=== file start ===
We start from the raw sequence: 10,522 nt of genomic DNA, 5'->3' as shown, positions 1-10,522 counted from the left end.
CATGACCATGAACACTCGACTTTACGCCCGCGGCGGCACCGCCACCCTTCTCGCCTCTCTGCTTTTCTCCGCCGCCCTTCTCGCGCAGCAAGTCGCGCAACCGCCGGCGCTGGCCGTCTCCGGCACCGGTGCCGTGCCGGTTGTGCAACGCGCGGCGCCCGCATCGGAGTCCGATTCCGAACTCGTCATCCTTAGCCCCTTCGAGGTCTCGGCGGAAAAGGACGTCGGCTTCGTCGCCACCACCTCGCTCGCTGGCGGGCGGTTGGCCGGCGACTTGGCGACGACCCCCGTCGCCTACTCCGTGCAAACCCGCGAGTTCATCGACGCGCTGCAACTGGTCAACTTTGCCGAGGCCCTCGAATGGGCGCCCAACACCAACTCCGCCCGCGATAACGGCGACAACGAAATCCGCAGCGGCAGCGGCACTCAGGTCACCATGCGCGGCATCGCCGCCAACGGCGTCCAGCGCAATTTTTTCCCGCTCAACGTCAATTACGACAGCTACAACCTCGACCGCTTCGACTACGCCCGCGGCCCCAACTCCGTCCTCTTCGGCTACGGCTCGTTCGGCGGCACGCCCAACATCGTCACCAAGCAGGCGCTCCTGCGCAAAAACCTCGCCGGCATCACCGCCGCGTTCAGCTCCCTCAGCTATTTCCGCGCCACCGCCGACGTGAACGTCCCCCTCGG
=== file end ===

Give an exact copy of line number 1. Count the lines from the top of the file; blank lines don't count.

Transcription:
We start from the raw sequence: 10,522 nt of genomic DNA, 5'->3' as shown, positions 1-10,522 counted from the left end.